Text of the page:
Midway through the second half, however, with Watford still making limited headway, it was all over. Page collided with an escaping Derby attacker, and the ref copped out completely by booking him - whether the collision was intentional or not, this was surely the only invalid option with Page the last man.
Strupar hit the free kick. It went in. On target, off to one side. Nice height for the keeper though... should Alec have got there? Didn't matter anyway. One goal had been looking increasingly insurmountable; this just put an end to the excruciating lingering hope.
We did have chances; most of them created by the persistently bullish Gravelaine. On one occasion, he swivelled impossibly through three defenders before tamely prodding a shot at Poom as he fell, twisted. On another, he exhibited an arrogance that we may grow to depend on, with a splendid fooling of Poom and crisp finish. Sadly, the whistle had long gone for offside, which didn't stop our new Hornettes screaming in excitement, but to no avail.
Otherwise, most of our attacks seemed to result in comfortable crosses into the arms of Poom. With the exception of Gravelaine, only Perpetuini displayed any sort of commitment or self-belief in this sorry period. A telling moment was when Ngonge raced onto a raking pass on the right. Unmarked and with plenty of time and options, he send his cross into the back of the stand.
Ngonge and Miller - who had looked tired before the end of the first half - were replaced by Smith and Foley. The latter made the greater impact of the two, by volleying haplessly over as the ball dropped to him, admittedly in limited space, ten yards out. A woman behind me exploded - "F*** off Foley, you shouldn't even be on the f***ing pitch". Clearly being sworn at as a form of encouragement is a technique that's passed me by. Certainly it's never really motivated me. At any rate, the two guys in baseball caps at the front of the block - identified at half time as Nick Wright and Allan Smart - barely flinched, despite at least the latter having borne a fair amount of similarly intelligent criticism. One of my African friends, her eyes blazing, turned to me in frustration, but also didn't respond directly.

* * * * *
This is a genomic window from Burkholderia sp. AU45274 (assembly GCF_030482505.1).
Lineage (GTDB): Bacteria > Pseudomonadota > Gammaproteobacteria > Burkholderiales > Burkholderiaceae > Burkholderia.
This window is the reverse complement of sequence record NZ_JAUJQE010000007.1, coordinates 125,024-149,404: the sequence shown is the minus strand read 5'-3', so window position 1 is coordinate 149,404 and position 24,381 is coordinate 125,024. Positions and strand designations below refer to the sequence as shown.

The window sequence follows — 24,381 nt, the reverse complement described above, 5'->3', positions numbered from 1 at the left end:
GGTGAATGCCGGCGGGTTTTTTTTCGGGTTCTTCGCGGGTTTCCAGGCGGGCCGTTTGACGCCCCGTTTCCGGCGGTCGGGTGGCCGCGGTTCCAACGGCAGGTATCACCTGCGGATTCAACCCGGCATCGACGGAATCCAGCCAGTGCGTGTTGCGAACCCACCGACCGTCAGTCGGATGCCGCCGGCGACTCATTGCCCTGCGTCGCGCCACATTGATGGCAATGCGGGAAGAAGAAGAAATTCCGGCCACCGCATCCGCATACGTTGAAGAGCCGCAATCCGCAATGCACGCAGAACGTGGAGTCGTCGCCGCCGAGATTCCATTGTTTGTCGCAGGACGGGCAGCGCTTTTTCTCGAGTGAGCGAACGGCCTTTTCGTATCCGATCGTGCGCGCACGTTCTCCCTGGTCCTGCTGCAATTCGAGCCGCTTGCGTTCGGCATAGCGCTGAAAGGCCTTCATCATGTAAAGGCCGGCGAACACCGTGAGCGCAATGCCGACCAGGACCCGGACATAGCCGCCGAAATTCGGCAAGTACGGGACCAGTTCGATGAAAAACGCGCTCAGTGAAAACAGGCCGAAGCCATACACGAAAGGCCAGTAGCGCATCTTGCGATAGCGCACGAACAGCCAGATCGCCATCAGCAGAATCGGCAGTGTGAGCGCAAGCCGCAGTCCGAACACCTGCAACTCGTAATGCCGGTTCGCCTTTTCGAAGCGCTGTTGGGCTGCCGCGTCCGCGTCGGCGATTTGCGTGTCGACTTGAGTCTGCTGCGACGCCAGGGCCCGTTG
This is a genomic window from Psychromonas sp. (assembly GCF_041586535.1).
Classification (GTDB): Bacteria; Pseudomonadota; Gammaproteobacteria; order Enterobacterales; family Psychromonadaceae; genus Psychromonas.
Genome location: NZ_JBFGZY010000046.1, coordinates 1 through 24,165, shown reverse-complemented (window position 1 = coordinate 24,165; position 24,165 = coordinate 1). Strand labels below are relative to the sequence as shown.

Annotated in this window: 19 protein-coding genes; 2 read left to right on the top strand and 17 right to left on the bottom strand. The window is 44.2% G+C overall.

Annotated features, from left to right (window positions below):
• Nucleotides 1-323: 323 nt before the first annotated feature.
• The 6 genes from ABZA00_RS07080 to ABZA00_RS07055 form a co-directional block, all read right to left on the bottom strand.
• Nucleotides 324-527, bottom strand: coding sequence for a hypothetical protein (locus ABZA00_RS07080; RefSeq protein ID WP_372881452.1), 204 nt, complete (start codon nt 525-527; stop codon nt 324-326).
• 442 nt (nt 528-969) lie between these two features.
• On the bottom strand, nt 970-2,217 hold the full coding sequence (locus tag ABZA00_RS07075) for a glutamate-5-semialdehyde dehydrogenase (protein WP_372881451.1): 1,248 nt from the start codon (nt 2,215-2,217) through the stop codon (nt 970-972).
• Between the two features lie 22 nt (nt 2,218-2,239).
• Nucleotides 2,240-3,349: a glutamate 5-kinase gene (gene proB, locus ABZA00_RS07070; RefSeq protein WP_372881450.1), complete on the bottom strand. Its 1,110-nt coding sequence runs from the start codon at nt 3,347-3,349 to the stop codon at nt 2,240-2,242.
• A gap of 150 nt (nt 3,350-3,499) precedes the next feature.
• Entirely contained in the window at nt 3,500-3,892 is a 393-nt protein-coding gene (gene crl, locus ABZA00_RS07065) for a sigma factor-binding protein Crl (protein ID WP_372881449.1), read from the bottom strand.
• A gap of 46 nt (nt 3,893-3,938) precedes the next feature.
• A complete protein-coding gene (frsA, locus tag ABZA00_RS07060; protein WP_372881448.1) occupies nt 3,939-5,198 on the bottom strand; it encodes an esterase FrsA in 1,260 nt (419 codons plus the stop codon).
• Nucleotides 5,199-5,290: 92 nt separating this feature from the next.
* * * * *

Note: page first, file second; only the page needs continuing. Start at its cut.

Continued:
I did, though, my one source of pride to be taken from the day.
There were several factors that contributed to this defeat. Losing that early goal was one. The tedious "gap in class" was another, although perhaps not crucial... Delap's crossing is something we don't have, Poom is a huge keeper although we rarely tested him, Strupar finished well but otherwise looked cumbersome.
The biggest difference, sadly, was the fight. Derby outbullied us in almost every department, particularly in midfield where Powell and Burley were as fierce as we'd expected Johnson and Hyde to be. This, for me, is the most depressing aspect of our current plight. The papers talk of us being "gutsy fighters", but I'm seeing precious little of that when the chips are down at the moment.
None of this stopped our African friends from having a whale of a time, however. One commented that she's afraid of being hooked if she comes along again, which just goes to show that there's nowt as strange as folk. Personally, only at Selhurst Park have I spent as much time with my head in my hands this season.
Later, on "Match of the Day", GT repeated his promise not to jeopardise the club's future by panic buying, which has fuelled the arguments between those of us for and against him doing precisely that. It's a source of frustration that, whatever the outcome of this season or next, neither group can ever conclusively be proven right.